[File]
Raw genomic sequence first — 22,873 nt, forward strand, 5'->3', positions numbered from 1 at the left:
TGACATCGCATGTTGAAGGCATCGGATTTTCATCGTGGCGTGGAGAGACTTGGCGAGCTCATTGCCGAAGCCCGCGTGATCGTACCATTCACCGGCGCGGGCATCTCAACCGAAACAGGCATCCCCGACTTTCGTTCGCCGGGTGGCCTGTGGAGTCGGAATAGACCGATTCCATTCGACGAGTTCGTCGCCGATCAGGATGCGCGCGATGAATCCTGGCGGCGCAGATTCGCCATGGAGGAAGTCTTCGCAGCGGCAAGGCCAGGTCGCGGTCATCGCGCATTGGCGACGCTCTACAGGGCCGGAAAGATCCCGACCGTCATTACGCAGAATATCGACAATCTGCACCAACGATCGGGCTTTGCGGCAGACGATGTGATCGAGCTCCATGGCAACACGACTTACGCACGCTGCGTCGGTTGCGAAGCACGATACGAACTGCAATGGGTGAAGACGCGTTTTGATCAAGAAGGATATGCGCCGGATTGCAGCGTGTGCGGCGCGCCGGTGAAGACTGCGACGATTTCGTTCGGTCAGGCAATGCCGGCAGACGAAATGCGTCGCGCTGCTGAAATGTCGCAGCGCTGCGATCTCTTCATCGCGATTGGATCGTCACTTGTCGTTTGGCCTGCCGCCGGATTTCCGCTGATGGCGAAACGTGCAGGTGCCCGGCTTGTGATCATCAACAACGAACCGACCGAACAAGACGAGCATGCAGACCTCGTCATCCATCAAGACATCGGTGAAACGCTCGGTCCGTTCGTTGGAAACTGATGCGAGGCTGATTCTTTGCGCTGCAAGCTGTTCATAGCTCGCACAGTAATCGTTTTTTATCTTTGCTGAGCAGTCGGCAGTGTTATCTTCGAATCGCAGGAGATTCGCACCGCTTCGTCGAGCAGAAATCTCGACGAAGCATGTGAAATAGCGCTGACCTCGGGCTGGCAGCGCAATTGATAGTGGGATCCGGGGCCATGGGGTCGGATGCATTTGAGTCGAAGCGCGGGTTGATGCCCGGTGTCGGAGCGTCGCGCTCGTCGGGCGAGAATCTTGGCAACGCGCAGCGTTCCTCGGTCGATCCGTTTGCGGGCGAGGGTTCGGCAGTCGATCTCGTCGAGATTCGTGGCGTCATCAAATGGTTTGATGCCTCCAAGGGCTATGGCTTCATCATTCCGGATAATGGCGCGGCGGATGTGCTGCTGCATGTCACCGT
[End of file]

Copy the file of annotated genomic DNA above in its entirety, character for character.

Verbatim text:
Raw genomic sequence first — 22,873 nt, forward strand, 5'->3', positions numbered from 1 at the left:
TGACATCGCATGTTGAAGGCATCGGATTTTCATCGTGGCGTGGAGAGACTTGGCGAGCTCATTGCCGAAGCCCGCGTGATCGTACCATTCACCGGCGCGGGCATCTCAACCGAAACAGGCATCCCCGACTTTCGTTCGCCGGGTGGCCTGTGGAGTCGGAATAGACCGATTCCATTCGACGAGTTCGTCGCCGATCAGGATGCGCGCGATGAATCCTGGCGGCGCAGATTCGCCATGGAGGAAGTCTTCGCAGCGGCAAGGCCAGGTCGCGGTCATCGCGCATTGGCGACGCTCTACAGGGCCGGAAAGATCCCGACCGTCATTACGCAGAATATCGACAATCTGCACCAACGATCGGGCTTTGCGGCAGACGATGTGATCGAGCTCCATGGCAACACGACTTACGCACGCTGCGTCGGTTGCGAAGCACGATACGAACTGCAATGGGTGAAGACGCGTTTTGATCAAGAAGGATATGCGCCGGATTGCAGCGTGTGCGGCGCGCCGGTGAAGACTGCGACGATTTCGTTCGGTCAGGCAATGCCGGCAGACGAAATGCGTCGCGCTGCTGAAATGTCGCAGCGCTGCGATCTCTTCATCGCGATTGGATCGTCACTTGTCGTTTGGCCTGCCGCCGGATTTCCGCTGATGGCGAAACGTGCAGGTGCCCGGCTTGTGATCATCAACAACGAACCGACCGAACAAGACGAGCATGCAGACCTCGTCATCCATCAAGACATCGGTGAAACGCTCGGTCCGTTCGTTGGAAACTGATGCGAGGCTGATTCTTTGCGCTGCAAGCTGTTCATAGCTCGCACAGTAATCGTTTTTTATCTTTGCTGAGCAGTCGGCAGTGTTATCTTCGAATCGCAGGAGATTCGCACCGCTTCGTCGAGCAGAAATCTCGACGAAGCATGTGAAATAGCGCTGACCTCGGGCTGGCAGCGCAATTGATAGTGGGATCCGGGGCCATGGGGTCGGATGCATTTGAGTCGAAGCGCGGGTTGATGCCCGGTGTCGGAGCGTCGCGCTCGTCGGGCGAGAATCTTGGCAACGCGCAGCGTTCCTCGGTCGATCCGTTTGCGGGCGAGGGTTCGGCAGTCGATCTCGTCGAGATTCGTGGCGTCATCAAATGGTTTGATGCCTCCAAGGGCTATGGCTTCATCATTCCGGATAATGGCGCGGCGGATGTGCTGCTGCATGTCACCGT